- CTCancer Treat Res 2018; 174:209-223
- Treatment sequelae such as trismus, shoulder dysfunction syndrome resulting from spinal accessory nerve palsy, and radiotherapy-induced neck fibrosis are often overlooked when in the management of he...
Treatment sequelae such as trismus, shoulder dysfunction syndrome resulting from spinal accessory nerve palsy, and radiotherapy-induced neck fibrosis are often overlooked when in the management of head and neck cancer patients. This chapter examines these underappreciated issues and their corresponding physical therapy intervention based on current evidence. Head and neck cancer survivors must contend with these disabilities for years after treatment has been concluded. A few quit their jobs which puts a tremendous burden on them and their families with a diminished quality of life. The physical rehabilitative needs of head and neck cancer patients and useful interventions to help meet them are addressed.
- Community-Acquired Meningitis in HIV-Infected Patients in the United States. [Journal Article]
- APAIDS Patient Care STDS 2018; 32(2):42-47
- We conducted a retrospective study of 549 adults admitted with community-acquired meningitis (CAM) to several hospitals in New Orleans, LA and Houston, TX between 1999 and 2014 to characterize the cu...
We conducted a retrospective study of 549 adults admitted with community-acquired meningitis (CAM) to several hospitals in New Orleans, LA and Houston, TX between 1999 and 2014 to characterize the current epidemiology, clinical manifestations, cerebrospinal fluid (CSF) characteristics, and outcomes of CAM between HIV-infected and uninfected patients and to identify risk factors for adverse outcomes in CAM. Bivariate analysis and logistic regression analysis were used to identify prognostic factors. A total of 1022 patients with CAM were screened. Only 549 (53.7%) subjects had an HIV test and were included in the study. Of those, 138 (25%) had HIV infection. HIV-infected patients presented with less meningeal symptoms (headache, neck stiffness, and Kernig sign), but with higher rates of hypoglycorrhachia, elevated CSF protein, and an abnormal cranial imaging (p < 0.05). More than 50% of all the patients had an unknown etiology. Cryptococcal meningitis was the most common identified etiology of CAM in HIV-infected patients followed by neurosyphilis and varicella-zoster virus (VZV). Viral and bacterial etiologies were the most frequent etiologies in non-HIV-infected patients. Streptococcus pneumoniae was the most common bacterial pathogen in both groups, but it was rare overall (2%). Adverse clinical outcomes were similar in both groups (27% vs. 24%). Logistic regression identified hypoglycorrhachia and an abnormal neurological examination as independent predictor factors of worse outcome in all patients with meningitis. Our results demonstrate that the etiology, clinical presentation, and CSF findings differ between HIV-infected and HIV-uninfected adults with CAM, but clinical outcomes are similar.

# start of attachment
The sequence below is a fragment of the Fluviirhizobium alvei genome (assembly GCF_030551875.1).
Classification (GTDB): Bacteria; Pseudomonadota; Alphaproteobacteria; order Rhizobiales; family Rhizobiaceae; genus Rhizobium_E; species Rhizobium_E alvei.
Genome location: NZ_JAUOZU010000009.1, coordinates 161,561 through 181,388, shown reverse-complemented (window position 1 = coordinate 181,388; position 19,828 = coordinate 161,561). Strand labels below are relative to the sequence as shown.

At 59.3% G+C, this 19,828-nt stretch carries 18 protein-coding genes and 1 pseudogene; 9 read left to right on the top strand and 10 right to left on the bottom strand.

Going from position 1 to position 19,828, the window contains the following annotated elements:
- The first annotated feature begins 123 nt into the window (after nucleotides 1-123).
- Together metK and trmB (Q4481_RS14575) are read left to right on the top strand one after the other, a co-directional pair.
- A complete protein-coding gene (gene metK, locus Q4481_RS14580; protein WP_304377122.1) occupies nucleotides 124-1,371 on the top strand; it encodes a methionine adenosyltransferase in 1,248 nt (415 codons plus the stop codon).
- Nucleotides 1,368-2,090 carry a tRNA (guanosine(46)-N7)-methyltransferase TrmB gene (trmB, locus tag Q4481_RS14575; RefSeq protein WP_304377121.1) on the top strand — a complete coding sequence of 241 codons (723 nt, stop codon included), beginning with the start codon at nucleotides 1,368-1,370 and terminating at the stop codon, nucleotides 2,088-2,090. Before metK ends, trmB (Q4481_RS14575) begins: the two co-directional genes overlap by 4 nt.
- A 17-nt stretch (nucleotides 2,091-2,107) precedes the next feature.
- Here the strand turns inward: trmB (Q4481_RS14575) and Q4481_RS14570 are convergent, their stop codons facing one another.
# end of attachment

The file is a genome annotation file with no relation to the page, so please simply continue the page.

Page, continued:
- Ideal Characteristics of a Laser-Protected Endotracheal Tube: ABEA and AHNS Member Survey and Biomechanical Testing. [Journal Article]
- AOAnn Otol Rhinol Laryngol 2018 Feb 01; :3489418757549
- CONCLUSIONS: Members of the ABEA and AHNS, particularly FTLs, highly value distinguishing properties of the now discontinued MLST. Manufacturers should consider this in the design of new LPETs.
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- A new configuration of cannulated screw fixation in the treatment of vertical femoral neck fractures. [Journal Article]
- IOInt Orthop 2018 Feb 08
- CONCLUSIONS: Our results suggested that using new configuration of an OCCS plus two HCCSs improved the outcome of vertical femoral neck fractures (FNF) patients compared to those using OCCS alone, which provides a new choice for treatment of FNF.